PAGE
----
Hidden layer(s) Here is where the under-the-hood action occurs. In a “supervised” neural network, the output is already known and the learning algorithm churns through the input data to find the patterns that led to the output. In simple terms, the neural network knows the outcome– the price at the end of a period– and tries to find the best way to get there. Ideally, the “map” that is provided to reach the known goal can be used successfully when the goal is unknown.
A common way a neural network learns is by using an algorithm called back-propagation. It’s a trial-and-error type of analysis in which the input data is presented to the neural network repeatedly until the neural network’s output comes as close as possible to the desired or known result. To reach that point, the neural network may make many “errors” and have to adjust input weights as it learns the best route to its goal.
NeuroShell Trader avoids back-propagation. Ward believes traders should be spending time on what to feed the neural network, not the neural network structure itself. If you find an indicator that is leading the market but have no idea what the trading rules should be for a trading system, let the neural network find the rules internally, he suggests.
In an “unsupervised” setting the neural network does not know the answer in advance but mines the input data to extract patterns.
One thing that should be avoided in a neural net-based trading program is over-training, similar to curve-fitting or over-optimization in trading systems. If a network is presented with too many preprocesses variables, it begins to memorize patterns in the training data and fails to make generalizations on the new data that lead to discovering underlying relationships.
Figure 2: MODELING A MOVING AVERAGE This daily chart of continuous gold futures shows how a predicted 10-day moving average (blue line), forecasted four days into the future, tends to turn a day or two before the actual 10-day moving average (black line) does. Source:
Output layer A neural network’s ultimate goal is to have the predicted output match the actual output (or vice versa). But such a perfect record is unlikely when it comes to markets.
Neural networks usually that predict price, but this depends on the program and how deeply you want to be involved in structuring it. NeuroSolutions and NeuroShell Trader both use neural net analysis to forecast more specific price points that can be traded by a system on either an end-of-day or real-time basis. They are not “black-box” programs, however, as users still have control over the indicators and models used, although they are advised not to add their own tweaks. The key is input selection, which can vary from market to market.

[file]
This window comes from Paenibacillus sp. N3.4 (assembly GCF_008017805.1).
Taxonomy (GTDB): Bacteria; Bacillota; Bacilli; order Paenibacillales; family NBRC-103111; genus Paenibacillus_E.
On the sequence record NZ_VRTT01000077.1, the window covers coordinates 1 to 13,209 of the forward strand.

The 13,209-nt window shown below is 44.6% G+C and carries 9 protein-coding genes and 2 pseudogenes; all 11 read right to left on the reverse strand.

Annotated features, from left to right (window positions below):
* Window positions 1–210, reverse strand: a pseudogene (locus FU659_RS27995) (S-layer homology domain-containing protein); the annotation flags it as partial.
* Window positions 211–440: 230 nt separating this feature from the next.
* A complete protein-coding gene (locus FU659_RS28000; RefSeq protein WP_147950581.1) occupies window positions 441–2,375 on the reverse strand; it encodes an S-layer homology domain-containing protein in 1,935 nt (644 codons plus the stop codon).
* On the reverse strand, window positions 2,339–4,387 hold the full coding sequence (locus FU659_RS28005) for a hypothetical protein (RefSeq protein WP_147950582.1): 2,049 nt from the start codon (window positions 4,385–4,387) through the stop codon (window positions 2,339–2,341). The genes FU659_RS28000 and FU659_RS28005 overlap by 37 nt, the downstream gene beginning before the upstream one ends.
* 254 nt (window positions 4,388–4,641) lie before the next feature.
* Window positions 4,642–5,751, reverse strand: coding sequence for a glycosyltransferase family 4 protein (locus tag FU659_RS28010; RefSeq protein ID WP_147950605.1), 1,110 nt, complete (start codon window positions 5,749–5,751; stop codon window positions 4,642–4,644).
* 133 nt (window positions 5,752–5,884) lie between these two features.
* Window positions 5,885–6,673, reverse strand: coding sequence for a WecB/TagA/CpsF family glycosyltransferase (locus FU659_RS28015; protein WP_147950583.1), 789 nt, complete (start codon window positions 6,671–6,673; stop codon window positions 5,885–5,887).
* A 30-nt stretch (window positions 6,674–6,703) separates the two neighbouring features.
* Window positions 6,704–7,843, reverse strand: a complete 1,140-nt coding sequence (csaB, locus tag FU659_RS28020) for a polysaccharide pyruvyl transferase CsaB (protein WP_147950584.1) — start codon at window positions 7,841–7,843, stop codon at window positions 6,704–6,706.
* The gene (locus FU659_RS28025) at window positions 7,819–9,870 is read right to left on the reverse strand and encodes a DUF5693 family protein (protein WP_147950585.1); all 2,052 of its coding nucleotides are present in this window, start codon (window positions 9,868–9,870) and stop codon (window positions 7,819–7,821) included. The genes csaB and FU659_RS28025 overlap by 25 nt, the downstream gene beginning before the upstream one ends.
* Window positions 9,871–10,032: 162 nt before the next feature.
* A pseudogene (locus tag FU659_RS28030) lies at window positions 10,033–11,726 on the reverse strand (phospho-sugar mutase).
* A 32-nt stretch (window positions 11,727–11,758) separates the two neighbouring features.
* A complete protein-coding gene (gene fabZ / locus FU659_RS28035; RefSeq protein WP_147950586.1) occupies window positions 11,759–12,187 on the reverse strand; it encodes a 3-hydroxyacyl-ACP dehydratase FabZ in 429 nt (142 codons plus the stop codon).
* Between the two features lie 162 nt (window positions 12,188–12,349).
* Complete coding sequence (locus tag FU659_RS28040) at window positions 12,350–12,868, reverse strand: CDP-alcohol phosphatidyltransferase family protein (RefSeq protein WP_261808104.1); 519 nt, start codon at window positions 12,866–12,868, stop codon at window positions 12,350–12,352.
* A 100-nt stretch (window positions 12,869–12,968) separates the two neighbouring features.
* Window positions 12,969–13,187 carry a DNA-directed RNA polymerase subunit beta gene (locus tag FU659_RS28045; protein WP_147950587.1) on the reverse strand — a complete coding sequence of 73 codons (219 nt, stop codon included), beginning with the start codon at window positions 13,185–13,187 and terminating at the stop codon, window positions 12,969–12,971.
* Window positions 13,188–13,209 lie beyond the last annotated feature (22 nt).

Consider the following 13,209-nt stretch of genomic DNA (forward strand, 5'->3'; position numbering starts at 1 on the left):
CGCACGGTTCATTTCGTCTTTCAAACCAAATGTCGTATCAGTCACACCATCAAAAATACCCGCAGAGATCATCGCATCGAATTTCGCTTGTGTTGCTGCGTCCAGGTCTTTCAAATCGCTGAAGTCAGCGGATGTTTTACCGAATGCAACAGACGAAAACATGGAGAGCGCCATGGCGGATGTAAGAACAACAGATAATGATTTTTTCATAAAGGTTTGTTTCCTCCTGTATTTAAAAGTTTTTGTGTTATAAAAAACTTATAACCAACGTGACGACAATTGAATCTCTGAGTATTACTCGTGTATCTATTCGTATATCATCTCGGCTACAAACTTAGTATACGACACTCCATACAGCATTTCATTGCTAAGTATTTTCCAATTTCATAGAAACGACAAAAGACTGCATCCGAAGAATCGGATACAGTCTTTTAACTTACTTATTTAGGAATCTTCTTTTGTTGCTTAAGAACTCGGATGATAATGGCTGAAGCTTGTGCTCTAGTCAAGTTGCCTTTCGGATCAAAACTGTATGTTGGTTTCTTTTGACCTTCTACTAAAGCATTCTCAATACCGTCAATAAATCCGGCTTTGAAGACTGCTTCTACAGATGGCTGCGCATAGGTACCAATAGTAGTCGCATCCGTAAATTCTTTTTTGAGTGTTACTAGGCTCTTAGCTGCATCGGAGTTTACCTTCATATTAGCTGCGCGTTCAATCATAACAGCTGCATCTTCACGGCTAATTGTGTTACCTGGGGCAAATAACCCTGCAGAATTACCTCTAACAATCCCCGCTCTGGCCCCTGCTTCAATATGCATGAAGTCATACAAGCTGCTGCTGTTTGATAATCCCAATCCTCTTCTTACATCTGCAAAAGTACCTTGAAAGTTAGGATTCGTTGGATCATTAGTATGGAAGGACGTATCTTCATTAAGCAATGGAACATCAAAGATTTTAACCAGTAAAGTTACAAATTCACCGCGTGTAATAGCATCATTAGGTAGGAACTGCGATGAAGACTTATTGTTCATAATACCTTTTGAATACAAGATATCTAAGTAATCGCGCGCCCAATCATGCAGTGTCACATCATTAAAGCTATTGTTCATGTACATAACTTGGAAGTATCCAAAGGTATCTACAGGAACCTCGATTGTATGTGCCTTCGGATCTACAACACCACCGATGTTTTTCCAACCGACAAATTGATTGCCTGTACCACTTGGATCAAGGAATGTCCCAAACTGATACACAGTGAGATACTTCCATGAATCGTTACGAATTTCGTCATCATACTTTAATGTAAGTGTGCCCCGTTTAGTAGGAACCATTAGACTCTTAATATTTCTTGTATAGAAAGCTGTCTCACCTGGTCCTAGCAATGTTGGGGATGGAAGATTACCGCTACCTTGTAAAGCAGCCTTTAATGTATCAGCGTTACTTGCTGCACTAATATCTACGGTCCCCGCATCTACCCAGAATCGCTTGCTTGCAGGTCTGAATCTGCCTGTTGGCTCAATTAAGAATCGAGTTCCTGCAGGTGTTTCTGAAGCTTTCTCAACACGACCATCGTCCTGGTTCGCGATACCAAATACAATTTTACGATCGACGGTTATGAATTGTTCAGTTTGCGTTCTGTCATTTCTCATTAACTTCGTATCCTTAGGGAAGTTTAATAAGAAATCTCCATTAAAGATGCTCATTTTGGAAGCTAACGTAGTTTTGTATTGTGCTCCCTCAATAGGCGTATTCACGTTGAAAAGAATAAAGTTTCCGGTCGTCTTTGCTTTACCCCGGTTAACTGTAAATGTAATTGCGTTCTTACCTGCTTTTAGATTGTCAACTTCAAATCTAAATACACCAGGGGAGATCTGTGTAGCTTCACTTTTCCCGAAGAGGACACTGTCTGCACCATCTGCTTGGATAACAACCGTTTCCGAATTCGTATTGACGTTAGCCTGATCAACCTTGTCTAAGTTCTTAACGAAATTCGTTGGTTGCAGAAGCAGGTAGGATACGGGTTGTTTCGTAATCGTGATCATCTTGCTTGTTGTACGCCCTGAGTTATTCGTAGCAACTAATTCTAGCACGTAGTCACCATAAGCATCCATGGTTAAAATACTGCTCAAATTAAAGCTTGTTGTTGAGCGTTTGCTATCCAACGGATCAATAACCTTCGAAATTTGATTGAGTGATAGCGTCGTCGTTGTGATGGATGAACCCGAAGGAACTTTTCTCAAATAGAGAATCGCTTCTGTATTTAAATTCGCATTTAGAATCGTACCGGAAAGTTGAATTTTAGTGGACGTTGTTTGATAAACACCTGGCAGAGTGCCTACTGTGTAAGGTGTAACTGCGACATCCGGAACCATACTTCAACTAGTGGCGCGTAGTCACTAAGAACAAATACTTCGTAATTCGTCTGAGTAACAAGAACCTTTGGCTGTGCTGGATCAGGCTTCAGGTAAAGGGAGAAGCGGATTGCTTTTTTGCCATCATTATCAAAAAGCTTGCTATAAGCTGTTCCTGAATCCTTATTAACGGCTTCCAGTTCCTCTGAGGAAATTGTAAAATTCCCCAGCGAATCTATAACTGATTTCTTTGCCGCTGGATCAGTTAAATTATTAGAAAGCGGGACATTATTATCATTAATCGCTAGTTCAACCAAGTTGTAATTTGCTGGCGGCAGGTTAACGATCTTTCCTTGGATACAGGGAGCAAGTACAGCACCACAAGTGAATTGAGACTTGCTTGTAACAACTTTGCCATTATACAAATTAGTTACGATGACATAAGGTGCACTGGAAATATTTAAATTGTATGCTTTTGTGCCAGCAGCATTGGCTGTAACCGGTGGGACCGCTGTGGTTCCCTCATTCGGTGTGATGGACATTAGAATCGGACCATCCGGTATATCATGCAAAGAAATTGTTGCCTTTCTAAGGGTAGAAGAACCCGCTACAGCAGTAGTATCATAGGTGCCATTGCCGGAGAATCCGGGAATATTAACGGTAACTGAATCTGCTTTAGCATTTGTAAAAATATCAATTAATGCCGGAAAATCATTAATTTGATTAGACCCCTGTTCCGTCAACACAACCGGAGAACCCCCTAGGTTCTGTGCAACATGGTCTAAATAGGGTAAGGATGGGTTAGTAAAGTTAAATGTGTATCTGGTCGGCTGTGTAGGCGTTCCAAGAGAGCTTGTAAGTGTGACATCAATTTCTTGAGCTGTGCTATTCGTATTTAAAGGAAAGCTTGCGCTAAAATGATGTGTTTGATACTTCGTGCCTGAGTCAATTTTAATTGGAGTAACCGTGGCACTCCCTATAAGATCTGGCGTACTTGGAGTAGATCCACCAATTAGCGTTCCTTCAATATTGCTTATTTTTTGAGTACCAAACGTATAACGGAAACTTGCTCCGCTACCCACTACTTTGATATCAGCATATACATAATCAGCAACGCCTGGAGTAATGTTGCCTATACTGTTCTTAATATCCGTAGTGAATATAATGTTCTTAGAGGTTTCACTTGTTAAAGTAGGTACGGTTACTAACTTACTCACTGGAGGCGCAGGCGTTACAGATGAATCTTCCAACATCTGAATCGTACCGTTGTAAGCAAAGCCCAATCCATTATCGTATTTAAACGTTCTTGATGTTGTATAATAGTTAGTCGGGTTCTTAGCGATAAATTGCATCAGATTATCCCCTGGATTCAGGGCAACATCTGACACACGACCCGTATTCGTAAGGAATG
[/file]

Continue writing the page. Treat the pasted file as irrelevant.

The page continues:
VantagePoint uses five neural networks to predict the next day’s high, the next day’s low, the five-day moving average for two days out, the 10-day moving average four days into the future, and a neural index that combines the other four varables and can serve as a filter. Figure 2 (p.23) shows a daily chart of continuous Gold futures (GC) and compares its 10-day simple moving average to a predicted 10-day average four days in the future.
Instead of letting traders pick inputs from a list of indicatirs, Mendelsohn says VantagePoint’s programmers control this step and present the resulting analysis in tables or charts. The key is for users to augment this analysis with technical skills they already have to make trading decisions, which gives you more confidence because you’ll have a good idea about the trend based on forecasted moving averages and the predicted highs and lows.
In addition to having sound input data, all three of the neural network-based programs mentioned here emphasize the importance of testing the nets over out-of-sample data and retraining them using a representative data series covering a variety of market conditions. For example, Lynn says NeuroSolutions sets aside 60 percent of the data in a given period as the training set, 20 percent of the data for cross-validation to be sure the neural net hasn’t been over-trained and the remaining 20 percent for accuracy testing on out-of-sample data.
Bottom Line Neural networks won’t turn an inexperienced trader or analyst into a brilliant one. In fact, you’ll most likely need above average insight and trading skills even with a neural network. But they might help you “see” patterns in data that your eyes and brain can’t, which could lead to trading rules you might never have been able to create on your own.
Darrell Jobman is an acknowledged authority on the financial markets and has been writing about them for over 35 years. Mr. Jobman is Senior Market Analyst for . He has authored and/or edited six books including The Handbook of Technical Analysis as well as trading courses for both the Chicago Mercantile Exchange and the Chicago Board of Trade.